Friday, September 24, 2010

Benign Inconsistency

An enjoyable discussion with the offspring about subjective POVs in Faulkner and the possibility of Truth harked back to those late-night dorm room b.s. sessions. So bear with me.

An argument recently about whether consistency is a virtue. In one's thinking and in arguments, I'm probably still more of a stickler than some. In behavior toward others, less so.

Consistency on behavior is tough because there are competing values, and the balance doesn't always tilt the same way. A staunch vegetarian, my mother has on rare occasions eaten meat or fish when dining out to avoid offending her host. I think she would say that there is a point beyond which sticking to one's principles becomes a form of selfishness.

It's only in intellectual matters that complete consistency is ever possible. If we shrug that off, how can we be clear-headed when allowing exceptions in behavior?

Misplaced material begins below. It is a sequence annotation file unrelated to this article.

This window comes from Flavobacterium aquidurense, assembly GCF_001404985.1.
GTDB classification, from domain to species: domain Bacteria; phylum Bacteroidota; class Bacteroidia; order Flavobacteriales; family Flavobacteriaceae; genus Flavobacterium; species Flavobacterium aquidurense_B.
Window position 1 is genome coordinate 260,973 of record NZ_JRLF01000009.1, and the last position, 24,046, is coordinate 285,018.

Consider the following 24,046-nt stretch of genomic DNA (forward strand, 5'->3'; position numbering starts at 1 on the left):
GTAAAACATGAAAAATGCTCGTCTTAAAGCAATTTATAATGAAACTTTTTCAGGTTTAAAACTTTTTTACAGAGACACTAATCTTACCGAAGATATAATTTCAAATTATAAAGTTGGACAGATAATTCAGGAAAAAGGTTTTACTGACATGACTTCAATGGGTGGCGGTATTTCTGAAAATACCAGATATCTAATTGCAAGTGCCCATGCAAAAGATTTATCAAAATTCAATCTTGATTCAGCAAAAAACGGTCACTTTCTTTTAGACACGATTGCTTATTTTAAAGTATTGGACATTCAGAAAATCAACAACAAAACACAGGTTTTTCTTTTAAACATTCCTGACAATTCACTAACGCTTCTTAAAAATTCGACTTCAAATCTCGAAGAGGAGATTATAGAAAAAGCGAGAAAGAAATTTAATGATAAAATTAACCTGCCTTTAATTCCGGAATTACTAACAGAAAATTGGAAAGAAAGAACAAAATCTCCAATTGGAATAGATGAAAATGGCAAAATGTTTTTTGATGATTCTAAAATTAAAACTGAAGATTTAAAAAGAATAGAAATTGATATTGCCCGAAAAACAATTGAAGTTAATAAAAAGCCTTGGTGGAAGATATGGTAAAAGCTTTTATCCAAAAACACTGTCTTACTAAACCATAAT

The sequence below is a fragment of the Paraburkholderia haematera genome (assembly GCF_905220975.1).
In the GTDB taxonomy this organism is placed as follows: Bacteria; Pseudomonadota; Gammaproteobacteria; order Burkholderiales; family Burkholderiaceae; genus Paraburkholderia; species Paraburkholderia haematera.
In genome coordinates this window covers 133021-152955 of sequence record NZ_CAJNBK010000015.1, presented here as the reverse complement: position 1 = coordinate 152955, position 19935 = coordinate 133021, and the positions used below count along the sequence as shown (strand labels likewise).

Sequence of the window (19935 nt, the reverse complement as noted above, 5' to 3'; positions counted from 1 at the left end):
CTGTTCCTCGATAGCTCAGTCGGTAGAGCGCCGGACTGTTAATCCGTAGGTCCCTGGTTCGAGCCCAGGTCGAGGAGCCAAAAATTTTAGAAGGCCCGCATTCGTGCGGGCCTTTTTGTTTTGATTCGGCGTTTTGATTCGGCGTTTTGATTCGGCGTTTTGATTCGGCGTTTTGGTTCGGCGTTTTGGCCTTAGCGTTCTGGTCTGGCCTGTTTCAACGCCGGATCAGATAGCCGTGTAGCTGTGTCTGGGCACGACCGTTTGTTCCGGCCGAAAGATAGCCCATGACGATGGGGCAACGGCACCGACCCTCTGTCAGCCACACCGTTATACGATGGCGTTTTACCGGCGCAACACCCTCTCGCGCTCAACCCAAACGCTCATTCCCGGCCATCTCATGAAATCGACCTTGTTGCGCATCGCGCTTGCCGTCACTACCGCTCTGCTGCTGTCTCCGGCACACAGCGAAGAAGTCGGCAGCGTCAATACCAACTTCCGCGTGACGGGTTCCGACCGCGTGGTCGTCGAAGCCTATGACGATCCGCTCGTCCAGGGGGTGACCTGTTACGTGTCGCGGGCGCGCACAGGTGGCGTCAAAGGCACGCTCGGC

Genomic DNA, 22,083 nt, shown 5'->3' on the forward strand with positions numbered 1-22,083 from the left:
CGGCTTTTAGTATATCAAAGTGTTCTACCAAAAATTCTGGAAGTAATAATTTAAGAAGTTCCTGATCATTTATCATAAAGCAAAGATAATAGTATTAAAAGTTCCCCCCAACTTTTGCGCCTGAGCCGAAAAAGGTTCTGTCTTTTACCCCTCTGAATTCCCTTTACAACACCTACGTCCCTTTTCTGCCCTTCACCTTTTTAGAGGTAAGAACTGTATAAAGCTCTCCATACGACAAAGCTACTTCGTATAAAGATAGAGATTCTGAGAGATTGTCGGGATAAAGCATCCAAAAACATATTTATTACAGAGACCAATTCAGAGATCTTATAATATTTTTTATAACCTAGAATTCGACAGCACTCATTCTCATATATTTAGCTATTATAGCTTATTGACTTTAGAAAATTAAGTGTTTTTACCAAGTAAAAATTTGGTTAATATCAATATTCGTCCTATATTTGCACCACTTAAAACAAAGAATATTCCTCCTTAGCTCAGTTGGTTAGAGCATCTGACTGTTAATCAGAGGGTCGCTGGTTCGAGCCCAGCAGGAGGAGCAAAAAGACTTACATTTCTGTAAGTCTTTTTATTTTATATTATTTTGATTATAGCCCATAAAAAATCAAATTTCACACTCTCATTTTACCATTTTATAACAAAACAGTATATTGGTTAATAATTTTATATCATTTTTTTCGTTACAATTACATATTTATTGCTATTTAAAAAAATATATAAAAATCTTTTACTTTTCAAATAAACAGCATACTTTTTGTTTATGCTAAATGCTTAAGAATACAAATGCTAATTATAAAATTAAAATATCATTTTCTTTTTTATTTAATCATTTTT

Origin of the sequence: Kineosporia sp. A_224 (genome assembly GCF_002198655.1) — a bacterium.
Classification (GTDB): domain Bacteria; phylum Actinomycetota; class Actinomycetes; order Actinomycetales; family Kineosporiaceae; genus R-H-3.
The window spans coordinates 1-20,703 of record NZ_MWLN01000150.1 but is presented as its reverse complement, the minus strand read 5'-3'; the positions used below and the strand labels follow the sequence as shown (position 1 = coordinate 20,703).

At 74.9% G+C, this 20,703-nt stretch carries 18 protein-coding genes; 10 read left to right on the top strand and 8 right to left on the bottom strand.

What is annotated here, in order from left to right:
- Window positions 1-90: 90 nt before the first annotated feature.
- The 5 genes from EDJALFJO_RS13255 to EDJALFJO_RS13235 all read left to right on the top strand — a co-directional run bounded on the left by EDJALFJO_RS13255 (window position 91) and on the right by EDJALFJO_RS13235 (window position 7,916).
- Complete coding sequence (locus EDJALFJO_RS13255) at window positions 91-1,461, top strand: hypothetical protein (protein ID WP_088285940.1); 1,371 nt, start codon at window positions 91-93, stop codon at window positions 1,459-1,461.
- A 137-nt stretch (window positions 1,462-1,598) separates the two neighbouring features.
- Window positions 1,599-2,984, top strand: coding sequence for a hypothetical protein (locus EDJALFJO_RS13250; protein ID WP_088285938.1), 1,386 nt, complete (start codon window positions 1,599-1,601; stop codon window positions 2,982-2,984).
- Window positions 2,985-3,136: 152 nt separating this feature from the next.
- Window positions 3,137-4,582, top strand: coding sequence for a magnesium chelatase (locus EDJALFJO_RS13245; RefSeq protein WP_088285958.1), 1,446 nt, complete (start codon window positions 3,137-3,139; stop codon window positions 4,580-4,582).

Tulkinghorn said...

The question "How can you possibly believe x and y at the same time?" is usually answerable this way: "It is possible because I do, and, by the way, I'm not interested in the "inconsistency": either in giving up x or y, or in providing an explanation."

At some point, I believe that arguments about inconsistencies are based on naive and simplistic assumptions about matters of intellect, taste, behavior, and belief.

David Chute said...

I was a little more polite. Didn't use the words that could be said to correspond to "naive" and "simplistic," such as "sloppy" and "lazy."

Tulkinghorn said...

All apologies, of course.

Unfortunately (and this is one of those matters of temperament that I don't feel inclined to defend any more than I defend my baldness..) my reaction when asked to defend 'inconsistent' beliefs is pretty well indicated by the harshness.

If I'm in a political discussion in which I'm told "Your guys do it too." I usually change the subject. Not what I'm interested in.

David Chute said...

It's an easy out, that's for sure.